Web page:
Fyrdility

by Alexis Deveria

Posts Tagged ‘web design’

Fyrdility 2.0

Wednesday, June 17th, 2009

Picture of new designFyrdility has a new design. Hope you like it!

I actually took some time with this one, rather than just incrementally making changes as I had before. I’m likely to still tweak it here and there, but I’m happy with the overall design as it is right now.

The design uses the same basic colors as the last one, while being (hopefully) more visually appealing. There’s also less experimentation (currently no border-radius or SVG background image), since I wanted to keep most features cross-browser compatible. However, IE6 support is gone, as you may have suspected from all the alpha-transparent PNGs. As my IE6 visitor usage is under 2%, it’s a privilege I am thankfully able to afford.

Note that future changes/additions will likely see more SVG/CSS3 features, since I am a big believer these technologies as well as the use of progressive enhancement. I just want to make sure I put them to proper use, and not just for sake of it (as I have been guilty of before).

I’d also like to add more interface improvements, as I love working with jQuery and improving the visitor experience. The biggest challenge I suspect is to find a way to improve things for visitors that are already used to standard blog/website conventions. I myself am not a fan of new features on sites that should make the experience better, but end up just confusing me or that give a sense of disorientation.

Your feedback is appreciated, especially let me know if you notice any accessibility issues or you feel your experience could be improved somehow.

Direct URLs to browser support table selections

Monday, January 19th, 2009

The “When can I use…” page now makes URLs based on selections. For example, I made the following links:

Just selecting the options at the top of the page will immediately generate the URL.

When can I use…

Friday, January 2nd, 2009

Preview of the 'When can I use' page

A few weeks ago I was trying to find out which browser supported exactly which experimental feature, be it CSS3, HTML5, or something else. I found a couple of useful pages, but nothing quite as detailed as what I was looking for. Since I enjoy graphs, charts, and showing the world how much IE6 really sucks, I went ahead and made what I was looking for.

Thus was born the “When can I use…” page, which shows tables of a variety of current and upcoming web technologies. For all major browsers (Internet Explorer, Firefox, Safari, Opera and Chrome), versions for four different eras (past, present, near and far future).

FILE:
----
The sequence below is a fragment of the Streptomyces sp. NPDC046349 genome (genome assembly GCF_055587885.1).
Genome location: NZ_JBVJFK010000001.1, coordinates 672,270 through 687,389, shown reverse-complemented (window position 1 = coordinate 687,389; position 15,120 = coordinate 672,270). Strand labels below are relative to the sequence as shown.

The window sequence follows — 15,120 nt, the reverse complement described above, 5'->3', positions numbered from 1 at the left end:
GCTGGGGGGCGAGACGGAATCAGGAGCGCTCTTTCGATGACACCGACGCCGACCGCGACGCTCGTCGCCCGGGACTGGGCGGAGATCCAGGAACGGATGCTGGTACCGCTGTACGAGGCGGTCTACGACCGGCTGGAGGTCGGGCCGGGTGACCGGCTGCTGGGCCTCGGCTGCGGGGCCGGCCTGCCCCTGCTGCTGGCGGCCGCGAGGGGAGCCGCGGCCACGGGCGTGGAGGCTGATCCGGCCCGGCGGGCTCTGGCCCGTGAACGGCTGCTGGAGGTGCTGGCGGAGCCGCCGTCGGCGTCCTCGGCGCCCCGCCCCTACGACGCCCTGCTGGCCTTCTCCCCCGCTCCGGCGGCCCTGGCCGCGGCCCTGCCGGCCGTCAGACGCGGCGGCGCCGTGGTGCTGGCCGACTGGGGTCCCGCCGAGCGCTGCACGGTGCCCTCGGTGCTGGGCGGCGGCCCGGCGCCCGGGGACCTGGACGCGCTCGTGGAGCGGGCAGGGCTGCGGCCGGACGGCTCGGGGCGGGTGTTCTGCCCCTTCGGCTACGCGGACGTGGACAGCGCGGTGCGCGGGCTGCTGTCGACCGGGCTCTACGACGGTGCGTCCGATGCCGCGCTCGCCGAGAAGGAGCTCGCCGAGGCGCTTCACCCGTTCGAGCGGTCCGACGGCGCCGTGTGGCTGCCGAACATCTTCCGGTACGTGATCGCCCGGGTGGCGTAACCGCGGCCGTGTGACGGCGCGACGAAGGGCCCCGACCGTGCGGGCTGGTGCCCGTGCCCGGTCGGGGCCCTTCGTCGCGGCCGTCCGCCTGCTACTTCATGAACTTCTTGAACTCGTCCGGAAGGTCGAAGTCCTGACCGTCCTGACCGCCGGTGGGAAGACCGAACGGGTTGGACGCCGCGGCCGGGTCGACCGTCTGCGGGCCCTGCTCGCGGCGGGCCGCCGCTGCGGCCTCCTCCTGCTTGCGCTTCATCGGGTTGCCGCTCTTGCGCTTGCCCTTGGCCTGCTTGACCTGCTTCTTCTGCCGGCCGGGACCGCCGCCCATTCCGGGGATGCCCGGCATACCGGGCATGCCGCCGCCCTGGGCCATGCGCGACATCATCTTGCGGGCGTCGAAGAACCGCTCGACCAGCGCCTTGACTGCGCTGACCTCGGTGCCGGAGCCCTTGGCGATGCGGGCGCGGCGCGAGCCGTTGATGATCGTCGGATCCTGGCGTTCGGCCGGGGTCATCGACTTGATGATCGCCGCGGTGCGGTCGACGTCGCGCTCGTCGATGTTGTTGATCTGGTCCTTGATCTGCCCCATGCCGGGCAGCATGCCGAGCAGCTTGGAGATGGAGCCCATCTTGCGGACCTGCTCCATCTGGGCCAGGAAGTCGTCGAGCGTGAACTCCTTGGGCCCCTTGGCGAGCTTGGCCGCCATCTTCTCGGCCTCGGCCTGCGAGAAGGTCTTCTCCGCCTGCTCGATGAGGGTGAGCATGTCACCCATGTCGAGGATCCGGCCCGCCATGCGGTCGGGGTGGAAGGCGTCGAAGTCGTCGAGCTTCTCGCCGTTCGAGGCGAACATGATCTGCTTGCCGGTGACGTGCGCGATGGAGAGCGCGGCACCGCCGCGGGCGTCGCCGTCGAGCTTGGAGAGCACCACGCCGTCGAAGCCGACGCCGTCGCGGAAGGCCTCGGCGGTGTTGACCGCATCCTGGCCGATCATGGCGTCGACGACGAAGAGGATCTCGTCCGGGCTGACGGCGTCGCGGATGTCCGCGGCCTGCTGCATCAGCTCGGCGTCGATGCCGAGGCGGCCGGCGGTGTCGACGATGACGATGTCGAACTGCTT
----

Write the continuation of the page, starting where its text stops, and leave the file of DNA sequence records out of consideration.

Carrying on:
The page can be customized to show only certain browsers/features/eras, so you have the option to ignore lesser used browsers or for that matter the most used one (it’s a lot of fun to pretend Internet Explorer doesn’t exist). I’ve also included a summary at the bottom of the page, which shows what percentage of the displayed features are supported.

Most features were tested myself, to ensure that the information is accurate. Please let me know if you notice any mistakes. Keep in mind that a “supported” feature may not actually work 100%, as well as the fact that some of the specifications are not set in stone yet, so what may be supported today may not actually work in the future. However, it is likely that in most cases the browser will update its support as the spec changes.

The feature list includes anything I personally feel is of significant use to web designers, but still lacks support in at least one browser version. I am open to adding more features, but only if it’s of significant importance and not just a detailed subset of another feature.

I intend to update the page as new browsers are released, or at the very least once a year. Due to its popularity, the page is updated as soon as new information becomes available.

IE8 beta 1 first impressions

Thursday, March 6th, 2008

Anyone who cares has heared that IE8 beta 1 has just been released, with quite a bit of documentation.

Mark “Tarquin” Wilton-Jones offers a pretty good overview of the changes. Many are good, and I’m especially happy with the Acid2 support and the decision to make the IE8 rendering mode the default. It is also important to note that there is still “much more” expected in beta 2.

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